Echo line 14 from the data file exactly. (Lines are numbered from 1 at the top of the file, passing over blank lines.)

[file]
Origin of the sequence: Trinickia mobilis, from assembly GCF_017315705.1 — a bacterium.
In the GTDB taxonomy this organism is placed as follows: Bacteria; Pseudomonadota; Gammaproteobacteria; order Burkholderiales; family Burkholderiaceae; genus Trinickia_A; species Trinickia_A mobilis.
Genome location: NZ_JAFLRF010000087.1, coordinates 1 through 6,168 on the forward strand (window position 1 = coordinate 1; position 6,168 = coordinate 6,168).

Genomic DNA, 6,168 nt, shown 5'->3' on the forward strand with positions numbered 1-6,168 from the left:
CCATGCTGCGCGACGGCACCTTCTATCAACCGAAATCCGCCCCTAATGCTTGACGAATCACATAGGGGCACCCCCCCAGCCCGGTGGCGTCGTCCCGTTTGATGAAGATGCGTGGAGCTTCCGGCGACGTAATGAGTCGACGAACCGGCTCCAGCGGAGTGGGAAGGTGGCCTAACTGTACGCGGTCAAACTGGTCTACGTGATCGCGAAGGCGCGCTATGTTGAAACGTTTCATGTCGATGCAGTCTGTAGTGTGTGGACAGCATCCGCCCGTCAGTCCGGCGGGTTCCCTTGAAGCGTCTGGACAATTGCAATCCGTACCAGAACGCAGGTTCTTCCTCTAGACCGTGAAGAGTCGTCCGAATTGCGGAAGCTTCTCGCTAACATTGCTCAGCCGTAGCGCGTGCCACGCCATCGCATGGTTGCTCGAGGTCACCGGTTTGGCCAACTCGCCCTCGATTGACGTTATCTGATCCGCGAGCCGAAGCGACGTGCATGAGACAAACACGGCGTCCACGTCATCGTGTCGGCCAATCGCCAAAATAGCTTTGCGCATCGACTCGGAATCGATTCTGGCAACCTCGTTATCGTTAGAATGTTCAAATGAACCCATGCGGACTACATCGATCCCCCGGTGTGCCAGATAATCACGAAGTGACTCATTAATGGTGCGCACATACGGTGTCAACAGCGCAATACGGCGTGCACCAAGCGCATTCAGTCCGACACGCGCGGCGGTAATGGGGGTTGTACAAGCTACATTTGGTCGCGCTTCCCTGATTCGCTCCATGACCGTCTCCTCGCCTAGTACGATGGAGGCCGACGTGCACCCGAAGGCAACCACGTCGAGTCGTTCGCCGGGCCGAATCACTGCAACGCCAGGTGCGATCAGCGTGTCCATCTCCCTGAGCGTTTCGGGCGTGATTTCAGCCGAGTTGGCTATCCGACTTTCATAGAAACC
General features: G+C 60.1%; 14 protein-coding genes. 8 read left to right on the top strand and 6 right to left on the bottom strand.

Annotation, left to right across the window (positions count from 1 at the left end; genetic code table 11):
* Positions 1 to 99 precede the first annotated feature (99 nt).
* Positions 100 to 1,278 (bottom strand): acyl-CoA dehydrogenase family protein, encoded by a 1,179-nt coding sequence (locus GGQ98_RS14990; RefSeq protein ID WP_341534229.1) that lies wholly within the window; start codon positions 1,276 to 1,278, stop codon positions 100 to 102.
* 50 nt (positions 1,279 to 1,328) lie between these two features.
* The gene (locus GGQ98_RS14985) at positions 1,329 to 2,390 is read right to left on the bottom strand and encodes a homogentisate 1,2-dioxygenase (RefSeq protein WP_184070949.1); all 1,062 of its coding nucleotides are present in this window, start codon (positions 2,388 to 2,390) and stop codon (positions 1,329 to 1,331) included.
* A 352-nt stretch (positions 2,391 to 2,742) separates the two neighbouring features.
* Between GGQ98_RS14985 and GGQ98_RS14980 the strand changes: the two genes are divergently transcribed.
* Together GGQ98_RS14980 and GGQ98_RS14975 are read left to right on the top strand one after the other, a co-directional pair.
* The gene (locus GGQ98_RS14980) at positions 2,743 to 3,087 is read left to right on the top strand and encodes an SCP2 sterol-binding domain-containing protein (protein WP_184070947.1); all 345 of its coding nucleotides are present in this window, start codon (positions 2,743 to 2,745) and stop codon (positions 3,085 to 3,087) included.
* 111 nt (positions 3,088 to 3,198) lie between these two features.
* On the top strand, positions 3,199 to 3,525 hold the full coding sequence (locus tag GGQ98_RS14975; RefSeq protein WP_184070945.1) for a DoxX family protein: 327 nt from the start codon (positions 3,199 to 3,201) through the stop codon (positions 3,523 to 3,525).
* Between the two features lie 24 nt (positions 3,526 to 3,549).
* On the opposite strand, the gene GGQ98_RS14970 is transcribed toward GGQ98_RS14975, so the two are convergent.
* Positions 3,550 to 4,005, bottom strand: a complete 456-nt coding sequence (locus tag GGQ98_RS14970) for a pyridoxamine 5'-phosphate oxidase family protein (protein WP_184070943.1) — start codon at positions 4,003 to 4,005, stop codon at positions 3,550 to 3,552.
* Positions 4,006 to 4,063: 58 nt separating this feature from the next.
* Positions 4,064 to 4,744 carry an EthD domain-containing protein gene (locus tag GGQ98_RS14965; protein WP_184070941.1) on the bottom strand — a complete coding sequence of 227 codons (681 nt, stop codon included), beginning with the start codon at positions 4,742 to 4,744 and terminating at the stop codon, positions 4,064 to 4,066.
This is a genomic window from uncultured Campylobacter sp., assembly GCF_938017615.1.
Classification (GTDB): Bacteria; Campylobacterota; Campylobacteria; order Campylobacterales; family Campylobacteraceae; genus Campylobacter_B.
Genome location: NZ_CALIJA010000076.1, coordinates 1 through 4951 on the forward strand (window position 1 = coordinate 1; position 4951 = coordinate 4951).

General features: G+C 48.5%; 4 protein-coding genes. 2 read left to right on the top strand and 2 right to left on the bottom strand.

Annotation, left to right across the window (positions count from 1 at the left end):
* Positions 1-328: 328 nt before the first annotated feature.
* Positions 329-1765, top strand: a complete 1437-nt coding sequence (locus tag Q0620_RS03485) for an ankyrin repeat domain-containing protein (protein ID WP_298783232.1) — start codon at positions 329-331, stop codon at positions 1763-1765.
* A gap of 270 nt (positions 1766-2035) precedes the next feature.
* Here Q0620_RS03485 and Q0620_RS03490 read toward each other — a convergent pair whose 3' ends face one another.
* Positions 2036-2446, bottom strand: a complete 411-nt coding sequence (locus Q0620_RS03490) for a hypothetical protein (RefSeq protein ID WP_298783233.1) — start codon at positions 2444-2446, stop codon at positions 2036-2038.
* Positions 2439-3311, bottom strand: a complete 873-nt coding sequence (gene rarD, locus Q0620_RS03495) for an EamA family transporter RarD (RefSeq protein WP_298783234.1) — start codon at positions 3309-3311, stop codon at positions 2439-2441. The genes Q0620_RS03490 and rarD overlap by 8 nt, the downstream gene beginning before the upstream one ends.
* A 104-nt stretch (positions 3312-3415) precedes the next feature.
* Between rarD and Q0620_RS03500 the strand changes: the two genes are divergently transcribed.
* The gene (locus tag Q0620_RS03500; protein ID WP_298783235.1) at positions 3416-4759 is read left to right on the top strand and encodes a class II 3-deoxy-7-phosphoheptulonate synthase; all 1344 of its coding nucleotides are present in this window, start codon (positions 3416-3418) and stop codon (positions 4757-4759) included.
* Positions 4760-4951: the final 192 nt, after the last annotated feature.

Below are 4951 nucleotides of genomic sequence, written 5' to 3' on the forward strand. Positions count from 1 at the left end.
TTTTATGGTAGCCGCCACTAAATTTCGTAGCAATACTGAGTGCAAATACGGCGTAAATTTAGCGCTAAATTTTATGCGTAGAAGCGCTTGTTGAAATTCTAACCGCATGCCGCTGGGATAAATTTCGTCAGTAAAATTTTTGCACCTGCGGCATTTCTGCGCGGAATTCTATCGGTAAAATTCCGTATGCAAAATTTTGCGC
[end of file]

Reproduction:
* Together GGQ98_RS14980 and GGQ98_RS14975 are read left to right on the top strand one after the other, a co-directional pair.